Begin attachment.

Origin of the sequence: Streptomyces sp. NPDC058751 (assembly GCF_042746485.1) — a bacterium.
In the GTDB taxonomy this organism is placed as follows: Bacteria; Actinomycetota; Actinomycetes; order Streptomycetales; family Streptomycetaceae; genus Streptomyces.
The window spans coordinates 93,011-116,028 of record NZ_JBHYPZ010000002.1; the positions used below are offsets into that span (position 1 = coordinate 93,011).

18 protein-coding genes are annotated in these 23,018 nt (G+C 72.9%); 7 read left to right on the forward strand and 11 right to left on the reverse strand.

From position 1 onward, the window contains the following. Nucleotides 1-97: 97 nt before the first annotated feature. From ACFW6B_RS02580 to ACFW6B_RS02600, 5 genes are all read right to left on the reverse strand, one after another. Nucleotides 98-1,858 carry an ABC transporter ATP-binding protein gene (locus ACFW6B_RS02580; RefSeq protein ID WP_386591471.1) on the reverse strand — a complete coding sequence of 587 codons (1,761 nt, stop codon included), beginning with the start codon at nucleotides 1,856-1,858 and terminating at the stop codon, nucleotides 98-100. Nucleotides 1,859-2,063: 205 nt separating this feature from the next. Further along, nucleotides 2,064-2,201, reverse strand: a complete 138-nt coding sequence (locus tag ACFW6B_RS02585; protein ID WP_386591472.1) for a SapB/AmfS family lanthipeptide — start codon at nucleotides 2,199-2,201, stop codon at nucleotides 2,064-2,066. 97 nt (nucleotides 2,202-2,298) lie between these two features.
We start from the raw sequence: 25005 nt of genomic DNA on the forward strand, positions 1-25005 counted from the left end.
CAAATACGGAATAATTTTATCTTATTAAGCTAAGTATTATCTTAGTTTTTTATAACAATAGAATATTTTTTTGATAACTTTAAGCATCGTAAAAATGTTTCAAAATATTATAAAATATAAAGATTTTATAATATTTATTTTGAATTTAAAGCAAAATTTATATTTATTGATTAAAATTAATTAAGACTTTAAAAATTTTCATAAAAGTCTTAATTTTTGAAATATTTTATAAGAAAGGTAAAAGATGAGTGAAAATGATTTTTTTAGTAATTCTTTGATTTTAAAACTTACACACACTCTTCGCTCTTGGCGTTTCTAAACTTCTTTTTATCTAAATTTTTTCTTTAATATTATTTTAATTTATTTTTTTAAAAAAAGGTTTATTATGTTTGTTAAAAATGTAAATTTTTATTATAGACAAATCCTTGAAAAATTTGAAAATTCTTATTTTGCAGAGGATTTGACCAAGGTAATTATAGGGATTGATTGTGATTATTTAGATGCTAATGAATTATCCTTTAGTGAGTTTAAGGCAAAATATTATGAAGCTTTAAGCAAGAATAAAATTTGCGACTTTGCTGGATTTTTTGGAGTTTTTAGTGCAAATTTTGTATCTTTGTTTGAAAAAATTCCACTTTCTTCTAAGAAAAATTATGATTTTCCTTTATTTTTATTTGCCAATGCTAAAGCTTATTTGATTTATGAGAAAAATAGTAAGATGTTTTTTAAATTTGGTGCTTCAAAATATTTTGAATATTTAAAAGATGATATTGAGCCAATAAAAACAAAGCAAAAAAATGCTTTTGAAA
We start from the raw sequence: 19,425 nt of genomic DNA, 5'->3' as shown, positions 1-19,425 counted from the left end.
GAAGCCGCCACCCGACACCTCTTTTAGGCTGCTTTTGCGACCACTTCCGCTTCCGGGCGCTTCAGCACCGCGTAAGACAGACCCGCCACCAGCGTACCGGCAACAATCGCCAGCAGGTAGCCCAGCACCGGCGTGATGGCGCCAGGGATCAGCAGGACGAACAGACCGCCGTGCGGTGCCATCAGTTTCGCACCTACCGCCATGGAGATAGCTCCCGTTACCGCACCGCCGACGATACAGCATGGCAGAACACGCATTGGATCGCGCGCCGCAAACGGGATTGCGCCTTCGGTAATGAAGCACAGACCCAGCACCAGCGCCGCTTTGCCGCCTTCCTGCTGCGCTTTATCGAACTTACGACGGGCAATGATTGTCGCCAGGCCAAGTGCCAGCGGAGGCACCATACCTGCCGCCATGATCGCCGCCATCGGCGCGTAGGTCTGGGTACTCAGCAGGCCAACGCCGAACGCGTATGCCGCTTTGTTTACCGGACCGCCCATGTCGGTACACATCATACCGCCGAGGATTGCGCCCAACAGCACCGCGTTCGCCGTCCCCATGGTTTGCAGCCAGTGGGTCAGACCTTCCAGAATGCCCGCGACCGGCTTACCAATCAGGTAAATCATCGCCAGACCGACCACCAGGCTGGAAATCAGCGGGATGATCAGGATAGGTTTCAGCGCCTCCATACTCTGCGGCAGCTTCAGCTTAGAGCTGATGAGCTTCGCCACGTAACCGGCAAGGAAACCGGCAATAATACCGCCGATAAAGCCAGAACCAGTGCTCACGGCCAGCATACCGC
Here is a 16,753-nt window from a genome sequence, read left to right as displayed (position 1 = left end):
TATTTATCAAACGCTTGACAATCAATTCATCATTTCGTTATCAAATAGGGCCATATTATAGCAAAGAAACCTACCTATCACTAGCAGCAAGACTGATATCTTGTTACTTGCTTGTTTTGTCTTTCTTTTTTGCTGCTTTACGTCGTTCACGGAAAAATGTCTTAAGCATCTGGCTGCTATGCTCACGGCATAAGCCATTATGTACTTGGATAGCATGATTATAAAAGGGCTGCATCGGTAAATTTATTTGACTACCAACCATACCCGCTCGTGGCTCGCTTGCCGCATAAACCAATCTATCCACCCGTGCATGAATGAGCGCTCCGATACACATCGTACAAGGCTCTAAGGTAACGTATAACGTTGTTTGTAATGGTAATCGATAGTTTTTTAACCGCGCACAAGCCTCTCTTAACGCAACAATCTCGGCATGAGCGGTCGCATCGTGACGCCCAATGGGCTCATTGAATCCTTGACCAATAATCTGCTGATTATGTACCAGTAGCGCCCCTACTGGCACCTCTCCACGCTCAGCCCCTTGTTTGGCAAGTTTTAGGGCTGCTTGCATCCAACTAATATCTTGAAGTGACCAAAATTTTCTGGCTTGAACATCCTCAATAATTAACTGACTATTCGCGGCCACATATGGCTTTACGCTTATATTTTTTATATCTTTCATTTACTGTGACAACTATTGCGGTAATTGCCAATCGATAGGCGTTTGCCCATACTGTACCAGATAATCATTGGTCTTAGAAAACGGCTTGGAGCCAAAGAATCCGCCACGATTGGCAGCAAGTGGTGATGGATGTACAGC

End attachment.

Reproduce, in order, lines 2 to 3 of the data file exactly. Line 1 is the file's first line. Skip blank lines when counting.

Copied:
In the GTDB taxonomy this organism is placed as follows: Bacteria; Actinomycetota; Actinomycetes; order Streptomycetales; family Streptomycetaceae; genus Streptomyces.
The window spans coordinates 93,011-116,028 of record NZ_JBHYPZ010000002.1; the positions used below are offsets into that span (position 1 = coordinate 93,011).